I’m not from Philadelphia. At the time, I didn’t know the roads well. I was told there was a trail that followed the river northwest out of the city. I found the trail, but as it dissolved into the city streets of Manayunk I lost my way. Wandering around I saw another rider, who I followed, and we began to talk. First, of directions. He was going where I wanted to go, I could just ride along with him. Next, of other things. Noting that I was unfamiliar with the area, he wondered if I was new to town. I explained why we were there. I explained that it was a rather hard day. I explained that I needed a moment to myself, to get out, to sweat, to ride my bike. I found it was easy to talk. I felt like maybe I shouldn’t, but I also needed to. I couldn’t help it. I needed to unload.

The next day, a care package arrived at my daughter’s room. Cookies.

It turned out this random bicycle commuter I’d met the day before was a physician. He worked at the children’s hospital. I’d given him just enough details for him to figure out who my daughter’s oncologist must be. He got in touch. He shared the story. He didn’t know my name (and didn’t ask; you know, HIPAA). But he left the package with our doctor and our doctor did the rest.
Treating cancer is an expensive enterprise. It seems impossibly expensive. And I’m so thankful for the avenues of funding that developed the procedures, medications, treatments, facilities, and expertise that allows for its treatment. Cancer is a betrayal. A cellular uprising. We may treat the betrayal by quelling the uprising, but the effect of the cellular treachery transcends the corporal and wounds the soul, as betrayals do. Wounded souls also require treatment.

During the months and years of watching our daughter descend into illness and then, slowly, miraculously, climb out, our souls were wounded by a thousand small daggers. But these weren’t left unattended. By countless acts of kindness and compassion of family, friends, and strangers—like a bicycle-commuting physician to whom I just happened to ask directions—our souls were healed. Well… A little. Some. Eleven years on and I’m not sure one ever really heals from such a thing, but we do get better.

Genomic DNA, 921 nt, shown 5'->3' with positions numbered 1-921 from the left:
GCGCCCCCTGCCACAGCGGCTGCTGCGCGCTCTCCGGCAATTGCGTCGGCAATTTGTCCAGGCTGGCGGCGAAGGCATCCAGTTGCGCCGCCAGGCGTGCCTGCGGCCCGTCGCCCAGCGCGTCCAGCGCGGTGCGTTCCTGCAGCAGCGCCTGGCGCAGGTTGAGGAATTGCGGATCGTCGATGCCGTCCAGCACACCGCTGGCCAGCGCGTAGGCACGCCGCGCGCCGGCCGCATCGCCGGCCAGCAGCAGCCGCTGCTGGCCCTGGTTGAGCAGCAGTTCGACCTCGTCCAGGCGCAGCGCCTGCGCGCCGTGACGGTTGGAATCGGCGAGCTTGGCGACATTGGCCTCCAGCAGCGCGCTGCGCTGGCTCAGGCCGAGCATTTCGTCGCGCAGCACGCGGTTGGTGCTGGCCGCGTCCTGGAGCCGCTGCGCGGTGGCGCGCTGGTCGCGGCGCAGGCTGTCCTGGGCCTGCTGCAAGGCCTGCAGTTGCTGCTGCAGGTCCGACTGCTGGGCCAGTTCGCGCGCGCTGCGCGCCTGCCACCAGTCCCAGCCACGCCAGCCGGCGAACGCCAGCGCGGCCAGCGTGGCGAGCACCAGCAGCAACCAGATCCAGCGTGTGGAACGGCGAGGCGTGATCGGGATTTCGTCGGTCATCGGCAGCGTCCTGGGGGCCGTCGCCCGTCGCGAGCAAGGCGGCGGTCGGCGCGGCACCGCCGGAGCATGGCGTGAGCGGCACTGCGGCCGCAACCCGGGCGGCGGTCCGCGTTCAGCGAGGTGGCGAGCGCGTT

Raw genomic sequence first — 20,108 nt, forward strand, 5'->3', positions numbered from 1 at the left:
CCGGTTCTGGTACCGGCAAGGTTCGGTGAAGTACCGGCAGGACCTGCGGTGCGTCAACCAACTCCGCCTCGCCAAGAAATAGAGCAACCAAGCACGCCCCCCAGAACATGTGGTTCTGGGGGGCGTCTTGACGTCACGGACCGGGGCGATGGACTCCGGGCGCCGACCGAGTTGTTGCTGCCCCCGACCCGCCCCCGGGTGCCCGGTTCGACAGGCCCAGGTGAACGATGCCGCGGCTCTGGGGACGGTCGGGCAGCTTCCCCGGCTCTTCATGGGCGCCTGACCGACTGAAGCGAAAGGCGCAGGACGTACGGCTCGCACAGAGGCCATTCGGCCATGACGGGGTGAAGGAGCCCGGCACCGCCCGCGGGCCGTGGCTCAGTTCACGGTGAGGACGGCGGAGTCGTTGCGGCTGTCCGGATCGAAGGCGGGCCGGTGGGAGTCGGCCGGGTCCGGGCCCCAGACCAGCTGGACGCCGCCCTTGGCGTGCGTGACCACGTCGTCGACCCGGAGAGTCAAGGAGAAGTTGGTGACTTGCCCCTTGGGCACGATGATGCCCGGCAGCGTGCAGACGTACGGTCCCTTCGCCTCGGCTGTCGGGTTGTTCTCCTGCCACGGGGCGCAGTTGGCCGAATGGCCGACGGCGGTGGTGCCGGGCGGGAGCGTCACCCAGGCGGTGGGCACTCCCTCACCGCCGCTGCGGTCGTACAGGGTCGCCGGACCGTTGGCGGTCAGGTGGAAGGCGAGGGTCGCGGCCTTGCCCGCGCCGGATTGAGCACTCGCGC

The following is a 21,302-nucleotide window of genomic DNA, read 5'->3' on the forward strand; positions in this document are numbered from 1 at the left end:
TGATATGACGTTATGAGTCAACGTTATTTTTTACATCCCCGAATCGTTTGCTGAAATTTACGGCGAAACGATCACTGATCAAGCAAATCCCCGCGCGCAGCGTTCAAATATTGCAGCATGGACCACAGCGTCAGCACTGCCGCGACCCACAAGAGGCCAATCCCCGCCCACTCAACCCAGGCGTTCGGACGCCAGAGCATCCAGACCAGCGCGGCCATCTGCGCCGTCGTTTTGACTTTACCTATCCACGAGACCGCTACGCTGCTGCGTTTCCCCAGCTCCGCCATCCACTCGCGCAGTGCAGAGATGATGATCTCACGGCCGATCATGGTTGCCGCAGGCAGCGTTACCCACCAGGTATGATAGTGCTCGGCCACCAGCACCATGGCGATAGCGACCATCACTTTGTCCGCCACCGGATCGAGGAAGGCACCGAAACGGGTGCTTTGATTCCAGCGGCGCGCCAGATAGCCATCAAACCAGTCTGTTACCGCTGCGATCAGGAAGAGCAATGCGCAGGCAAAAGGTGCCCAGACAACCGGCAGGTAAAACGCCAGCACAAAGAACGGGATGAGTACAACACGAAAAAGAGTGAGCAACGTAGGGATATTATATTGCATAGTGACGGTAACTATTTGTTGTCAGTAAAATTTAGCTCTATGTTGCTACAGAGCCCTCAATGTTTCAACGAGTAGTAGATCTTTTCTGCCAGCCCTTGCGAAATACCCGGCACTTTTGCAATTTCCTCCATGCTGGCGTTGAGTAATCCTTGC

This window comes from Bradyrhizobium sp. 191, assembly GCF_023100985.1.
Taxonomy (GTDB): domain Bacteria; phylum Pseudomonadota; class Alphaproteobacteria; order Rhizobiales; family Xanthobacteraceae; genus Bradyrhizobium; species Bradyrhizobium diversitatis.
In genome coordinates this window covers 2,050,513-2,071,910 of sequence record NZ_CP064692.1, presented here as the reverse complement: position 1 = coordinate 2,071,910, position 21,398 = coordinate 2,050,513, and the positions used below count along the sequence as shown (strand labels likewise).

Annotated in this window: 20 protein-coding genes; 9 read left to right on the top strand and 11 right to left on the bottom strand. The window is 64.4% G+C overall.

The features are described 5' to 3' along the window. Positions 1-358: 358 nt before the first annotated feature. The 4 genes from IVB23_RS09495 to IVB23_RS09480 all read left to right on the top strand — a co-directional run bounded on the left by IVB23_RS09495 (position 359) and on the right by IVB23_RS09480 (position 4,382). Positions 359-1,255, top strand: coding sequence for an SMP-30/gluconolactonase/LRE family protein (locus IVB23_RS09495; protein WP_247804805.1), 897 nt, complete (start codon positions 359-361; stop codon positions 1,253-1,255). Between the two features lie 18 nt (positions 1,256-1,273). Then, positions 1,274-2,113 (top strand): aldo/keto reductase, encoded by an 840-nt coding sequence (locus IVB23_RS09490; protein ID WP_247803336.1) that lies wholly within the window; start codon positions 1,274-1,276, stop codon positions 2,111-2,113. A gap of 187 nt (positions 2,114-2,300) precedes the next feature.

A dollar spent on treating or researching the physical treatment of cancer, while still sacred, seems hardly a drop in the bucket given the enormity of it all. However, a dollar spent to care for wounded souls of those impacted by cancer… Well, that can go a long way.

The Flatwater Foundation provides mental health services to people impacted by a cancer diagnosis. It’s a cause I believe in. It’s such an important, beautifully compassionate service. I believe it’s a cause worth a buck or two.


Friday, May 3, 2019

O'dell Anderson Frandsen (1925 - 2019)

Last week, Valerie's grandfather died. O'dell Anderson Frandsen. He was an old man. He lived a good life. And he had a family that loved him.
I only knew one of my grandfathers, and he died when I was quite young. So, when I married Valerie, I acquired a new grandfather. A cowboy grandfather. Maybe we could say something of a cowboy intellectual.
A one sentence biography: After WWII, he went to school on the GI Bill, earned a degree in range science, then spent his career looking after the Utah and Idaho BLM rangelands, raising five kids with Ona, and then becoming a beloved grandfather and great-grandfather to more than I'm comfortable guessing.